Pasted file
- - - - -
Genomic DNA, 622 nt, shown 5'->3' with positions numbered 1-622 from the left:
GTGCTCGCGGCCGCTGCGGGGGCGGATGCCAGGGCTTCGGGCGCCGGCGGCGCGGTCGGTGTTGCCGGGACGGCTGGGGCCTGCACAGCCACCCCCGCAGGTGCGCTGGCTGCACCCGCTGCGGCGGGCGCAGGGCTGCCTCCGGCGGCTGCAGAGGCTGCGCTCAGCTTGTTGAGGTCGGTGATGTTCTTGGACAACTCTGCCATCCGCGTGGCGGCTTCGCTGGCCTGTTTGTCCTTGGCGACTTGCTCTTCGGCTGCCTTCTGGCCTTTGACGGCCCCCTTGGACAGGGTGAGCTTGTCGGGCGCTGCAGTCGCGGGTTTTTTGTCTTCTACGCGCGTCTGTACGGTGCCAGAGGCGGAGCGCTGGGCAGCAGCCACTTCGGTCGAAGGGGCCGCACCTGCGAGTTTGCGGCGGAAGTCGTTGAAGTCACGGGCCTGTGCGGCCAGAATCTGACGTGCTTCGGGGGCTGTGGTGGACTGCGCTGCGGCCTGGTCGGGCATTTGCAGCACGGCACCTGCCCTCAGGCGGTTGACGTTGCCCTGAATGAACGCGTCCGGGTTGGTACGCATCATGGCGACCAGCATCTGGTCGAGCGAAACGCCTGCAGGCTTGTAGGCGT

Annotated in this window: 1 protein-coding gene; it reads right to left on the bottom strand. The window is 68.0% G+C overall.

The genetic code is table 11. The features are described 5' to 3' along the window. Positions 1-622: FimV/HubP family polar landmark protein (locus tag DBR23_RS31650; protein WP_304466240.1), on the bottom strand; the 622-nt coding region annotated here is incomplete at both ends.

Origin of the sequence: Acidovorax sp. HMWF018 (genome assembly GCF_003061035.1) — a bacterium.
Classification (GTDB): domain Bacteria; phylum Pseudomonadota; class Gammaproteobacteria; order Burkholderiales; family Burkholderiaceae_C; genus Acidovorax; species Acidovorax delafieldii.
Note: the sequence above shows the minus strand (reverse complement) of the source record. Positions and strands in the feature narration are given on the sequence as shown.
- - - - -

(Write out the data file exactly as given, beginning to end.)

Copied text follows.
Genomic DNA, 622 nt, shown 5'->3' with positions numbered 1-622 from the left:
GTGCTCGCGGCCGCTGCGGGGGCGGATGCCAGGGCTTCGGGCGCCGGCGGCGCGGTCGGTGTTGCCGGGACGGCTGGGGCCTGCACAGCCACCCCCGCAGGTGCGCTGGCTGCACCCGCTGCGGCGGGCGCAGGGCTGCCTCCGGCGGCTGCAGAGGCTGCGCTCAGCTTGTTGAGGTCGGTGATGTTCTTGGACAACTCTGCCATCCGCGTGGCGGCTTCGCTGGCCTGTTTGTCCTTGGCGACTTGCTCTTCGGCTGCCTTCTGGCCTTTGACGGCCCCCTTGGACAGGGTGAGCTTGTCGGGCGCTGCAGTCGCGGGTTTTTTGTCTTCTACGCGCGTCTGTACGGTGCCAGAGGCGGAGCGCTGGGCAGCAGCCACTTCGGTCGAAGGGGCCGCACCTGCGAGTTTGCGGCGGAAGTCGTTGAAGTCACGGGCCTGTGCGGCCAGAATCTGACGTGCTTCGGGGGCTGTGGTGGACTGCGCTGCGGCCTGGTCGGGCATTTGCAGCACGGCACCTGCCCTCAGGCGGTTGACGTTGCCCTGAATGAACGCGTCCGGGTTGGTACGCATCATGGCGACCAGCATCTGGTCGAGCGAAACGCCTGCAGGCTTGTAGGCGT

Annotated in this window: 1 protein-coding gene; it reads right to left on the bottom strand. The window is 68.0% G+C overall.

The genetic code is table 11. The features are described 5' to 3' along the window. Positions 1-622: FimV/HubP family polar landmark protein (locus tag DBR23_RS31650; protein WP_304466240.1), on the bottom strand; the 622-nt coding region annotated here is incomplete at both ends.

Origin of the sequence: Acidovorax sp. HMWF018 (genome assembly GCF_003061035.1) — a bacterium.
Classification (GTDB): domain Bacteria; phylum Pseudomonadota; class Gammaproteobacteria; order Burkholderiales; family Burkholderiaceae_C; genus Acidovorax; species Acidovorax delafieldii.
Note: the sequence above shows the minus strand (reverse complement) of the source record. Positions and strands in the feature narration are given on the sequence as shown.